Evangelism or witnessing or bearing witness to Orthodox Christianity is the process of bringing Orthodox teachings to people who are outside of the Church, in hopes that they will accept these teachings and decide to become a part of the Church. In Greek, the word witness is μαρτυρια, martyria, from which English derives the word martyr. Martyrs gave their lives as a witness for the Gospel of Christ. In Othodox Christianity, then, witness is primarily a character of one’s life more than a program of proselytism. Still, individual acts of evangelism can result from deliberate missionary work or evolve from a casual discussion about faith between an Orthodox Christian and a person (or people) outside the Orthodox Church.
A witness for Orthodoxy can be any member of the Church, clergy or lay; in any case, they should be worshipping with the Church regularly, and observing all normal practices of the Church as practiced locally and with the guidance of their spiritual father. During discussions about the Orthodox faith, a prepared witness will know Orthodox doctrine and be versed in Orthodox apologetics in order to best answer questions. It can also be helpful if the witness is familiar with various non-Orthodox ideologies.
A witness for Orthodoxy can and should pray for God’s help in his or her task. Evangelism should be conducted out of love, and should be personal.
Orthodoxy teaches that a person must accept faith freely; faith cannot be coerced in any way. Such a conversion would be insincere and invalid.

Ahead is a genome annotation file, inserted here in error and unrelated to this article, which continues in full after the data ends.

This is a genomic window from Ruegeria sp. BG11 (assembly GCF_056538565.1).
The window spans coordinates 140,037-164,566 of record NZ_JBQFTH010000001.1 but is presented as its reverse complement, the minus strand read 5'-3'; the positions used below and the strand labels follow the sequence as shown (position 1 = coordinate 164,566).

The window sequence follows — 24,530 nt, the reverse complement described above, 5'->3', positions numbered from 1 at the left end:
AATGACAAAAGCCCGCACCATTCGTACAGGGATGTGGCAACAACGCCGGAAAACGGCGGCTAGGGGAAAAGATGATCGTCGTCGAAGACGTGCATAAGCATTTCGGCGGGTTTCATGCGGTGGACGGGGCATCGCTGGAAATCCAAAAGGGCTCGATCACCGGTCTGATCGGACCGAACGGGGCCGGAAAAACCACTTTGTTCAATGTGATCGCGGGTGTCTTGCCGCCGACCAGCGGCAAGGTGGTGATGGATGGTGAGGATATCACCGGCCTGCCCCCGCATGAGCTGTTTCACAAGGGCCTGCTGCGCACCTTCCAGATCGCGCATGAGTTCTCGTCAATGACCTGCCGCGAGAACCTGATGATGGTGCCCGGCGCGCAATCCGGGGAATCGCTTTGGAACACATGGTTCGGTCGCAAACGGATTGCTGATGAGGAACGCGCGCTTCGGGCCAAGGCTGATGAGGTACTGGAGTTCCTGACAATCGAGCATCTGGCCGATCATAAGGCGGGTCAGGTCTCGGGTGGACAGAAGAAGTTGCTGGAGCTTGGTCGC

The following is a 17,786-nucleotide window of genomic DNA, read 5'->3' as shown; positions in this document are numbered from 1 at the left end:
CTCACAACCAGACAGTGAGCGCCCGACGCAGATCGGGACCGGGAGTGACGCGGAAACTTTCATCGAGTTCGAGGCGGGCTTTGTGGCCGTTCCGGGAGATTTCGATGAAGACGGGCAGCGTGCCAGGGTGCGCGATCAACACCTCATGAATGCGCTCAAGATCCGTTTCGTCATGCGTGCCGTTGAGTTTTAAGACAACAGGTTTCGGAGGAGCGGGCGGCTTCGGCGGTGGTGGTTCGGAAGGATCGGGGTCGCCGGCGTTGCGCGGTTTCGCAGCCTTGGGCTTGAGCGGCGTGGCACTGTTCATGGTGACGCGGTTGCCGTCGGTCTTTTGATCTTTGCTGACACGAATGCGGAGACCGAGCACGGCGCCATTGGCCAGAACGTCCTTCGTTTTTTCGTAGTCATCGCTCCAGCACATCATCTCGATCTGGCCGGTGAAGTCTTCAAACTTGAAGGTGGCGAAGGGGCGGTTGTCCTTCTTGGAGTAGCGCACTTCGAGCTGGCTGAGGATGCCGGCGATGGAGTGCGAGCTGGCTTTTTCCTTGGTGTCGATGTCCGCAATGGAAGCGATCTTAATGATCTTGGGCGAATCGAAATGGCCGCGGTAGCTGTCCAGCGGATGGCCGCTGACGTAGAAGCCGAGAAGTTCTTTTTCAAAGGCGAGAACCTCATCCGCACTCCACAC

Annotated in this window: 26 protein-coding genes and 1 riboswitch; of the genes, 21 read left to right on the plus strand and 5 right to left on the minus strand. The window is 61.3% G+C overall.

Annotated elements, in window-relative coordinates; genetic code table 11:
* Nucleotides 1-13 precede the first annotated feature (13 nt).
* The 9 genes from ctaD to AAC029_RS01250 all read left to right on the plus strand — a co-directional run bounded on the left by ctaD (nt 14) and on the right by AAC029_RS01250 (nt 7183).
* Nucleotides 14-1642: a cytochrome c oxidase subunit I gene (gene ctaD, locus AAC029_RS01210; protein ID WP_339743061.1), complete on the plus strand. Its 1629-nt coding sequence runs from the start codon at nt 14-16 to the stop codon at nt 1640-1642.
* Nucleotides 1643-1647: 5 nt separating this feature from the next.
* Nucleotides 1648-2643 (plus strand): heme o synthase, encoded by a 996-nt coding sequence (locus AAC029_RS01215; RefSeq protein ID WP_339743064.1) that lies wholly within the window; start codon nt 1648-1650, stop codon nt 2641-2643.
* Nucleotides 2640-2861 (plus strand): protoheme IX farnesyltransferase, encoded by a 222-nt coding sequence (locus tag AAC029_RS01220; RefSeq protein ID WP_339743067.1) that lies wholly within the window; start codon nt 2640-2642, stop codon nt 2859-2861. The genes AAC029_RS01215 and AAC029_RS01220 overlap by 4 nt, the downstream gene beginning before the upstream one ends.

“The goal of Orthodox witness is placed upon every member of the Church. Orthodox Christians must clearly see that the faith they preserve and confess has a catholic, universal character. The Church is not only called to teach its own children, but to bear witness of the truth to those who have left her.”
” The Orthodox Church is the guardian of the Tradition and the grace-filled gifts of the Early Church . Her primary task, therefore, in her relations with non-Orthodox confessions is to bear continuous and persistent witness which will lead to the truth expressed in this Tradition becoming understandable and acceptable.”
Lives Transformed Impart the Faith
That our Orthodox Church possesses the totality of Apostolic Truth is a given, yet if in our weakness as believers, the obviousness of that Truth is invisible to others, we will have betrayed that Truth. If in our weakness we fail to be an image of Christ, and love and joy appear to be absent to those who are initially drawn to Orthodoxy, visitors to our temples will see only beautiful ritual, but the beauty of the mystical theology of our faith will remain invisible to them.
For Orthodoxy to be seen as different from other faiths, love and joy must be manifested in our lives, and others must know we are of Christ by the transformed lives we are leading. They must see in us the impact this faith has had upon our souls, for a faith that leads not to transformation, but only rests in beautiful temples and forms of worship, will not impart the sublime theology that is rooted in our relationship with Jesus Christ.
Love in Christ,